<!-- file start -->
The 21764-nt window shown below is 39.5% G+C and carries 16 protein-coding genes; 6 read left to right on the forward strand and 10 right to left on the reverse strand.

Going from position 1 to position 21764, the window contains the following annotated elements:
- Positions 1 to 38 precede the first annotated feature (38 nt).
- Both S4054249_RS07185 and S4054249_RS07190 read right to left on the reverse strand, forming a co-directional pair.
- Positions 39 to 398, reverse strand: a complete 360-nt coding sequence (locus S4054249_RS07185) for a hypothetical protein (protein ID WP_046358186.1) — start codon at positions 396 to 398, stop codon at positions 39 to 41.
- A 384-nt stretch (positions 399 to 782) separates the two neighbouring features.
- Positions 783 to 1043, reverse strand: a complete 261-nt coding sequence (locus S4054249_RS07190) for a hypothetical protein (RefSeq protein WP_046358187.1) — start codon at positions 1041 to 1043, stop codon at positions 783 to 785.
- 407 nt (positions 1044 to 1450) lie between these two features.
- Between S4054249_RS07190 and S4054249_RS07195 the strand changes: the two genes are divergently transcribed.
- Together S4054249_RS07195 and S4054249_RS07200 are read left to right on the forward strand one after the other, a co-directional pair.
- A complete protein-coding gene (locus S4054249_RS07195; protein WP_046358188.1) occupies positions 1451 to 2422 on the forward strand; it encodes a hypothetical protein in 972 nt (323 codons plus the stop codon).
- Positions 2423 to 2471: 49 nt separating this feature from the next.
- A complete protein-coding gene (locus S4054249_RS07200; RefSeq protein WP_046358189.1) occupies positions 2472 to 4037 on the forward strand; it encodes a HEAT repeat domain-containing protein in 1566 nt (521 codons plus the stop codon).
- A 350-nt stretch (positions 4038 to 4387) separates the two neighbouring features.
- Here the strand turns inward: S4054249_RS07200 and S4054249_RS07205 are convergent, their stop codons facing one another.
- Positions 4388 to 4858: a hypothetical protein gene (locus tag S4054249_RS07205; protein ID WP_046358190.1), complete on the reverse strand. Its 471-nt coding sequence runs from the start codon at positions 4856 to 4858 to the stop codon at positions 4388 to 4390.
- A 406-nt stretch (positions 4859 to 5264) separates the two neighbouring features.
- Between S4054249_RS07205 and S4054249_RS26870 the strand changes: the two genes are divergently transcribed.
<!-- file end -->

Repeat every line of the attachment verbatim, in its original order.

The 21764-nt window shown below is 39.5% G+C and carries 16 protein-coding genes; 6 read left to right on the forward strand and 10 right to left on the reverse strand.

Going from position 1 to position 21764, the window contains the following annotated elements:
- Positions 1 to 38 precede the first annotated feature (38 nt).
- Both S4054249_RS07185 and S4054249_RS07190 read right to left on the reverse strand, forming a co-directional pair.
- Positions 39 to 398, reverse strand: a complete 360-nt coding sequence (locus S4054249_RS07185) for a hypothetical protein (protein ID WP_046358186.1) — start codon at positions 396 to 398, stop codon at positions 39 to 41.
- A 384-nt stretch (positions 399 to 782) separates the two neighbouring features.
- Positions 783 to 1043, reverse strand: a complete 261-nt coding sequence (locus S4054249_RS07190) for a hypothetical protein (RefSeq protein WP_046358187.1) — start codon at positions 1041 to 1043, stop codon at positions 783 to 785.
- 407 nt (positions 1044 to 1450) lie between these two features.
- Between S4054249_RS07190 and S4054249_RS07195 the strand changes: the two genes are divergently transcribed.
- Together S4054249_RS07195 and S4054249_RS07200 are read left to right on the forward strand one after the other, a co-directional pair.
- A complete protein-coding gene (locus S4054249_RS07195; protein WP_046358188.1) occupies positions 1451 to 2422 on the forward strand; it encodes a hypothetical protein in 972 nt (323 codons plus the stop codon).
- Positions 2423 to 2471: 49 nt separating this feature from the next.
- A complete protein-coding gene (locus S4054249_RS07200; RefSeq protein WP_046358189.1) occupies positions 2472 to 4037 on the forward strand; it encodes a HEAT repeat domain-containing protein in 1566 nt (521 codons plus the stop codon).
- A 350-nt stretch (positions 4038 to 4387) separates the two neighbouring features.
- Here the strand turns inward: S4054249_RS07200 and S4054249_RS07205 are convergent, their stop codons facing one another.
- Positions 4388 to 4858: a hypothetical protein gene (locus tag S4054249_RS07205; protein ID WP_046358190.1), complete on the reverse strand. Its 471-nt coding sequence runs from the start codon at positions 4856 to 4858 to the stop codon at positions 4388 to 4390.
- A 406-nt stretch (positions 4859 to 5264) separates the two neighbouring features.
- Between S4054249_RS07205 and S4054249_RS26870 the strand changes: the two genes are divergently transcribed.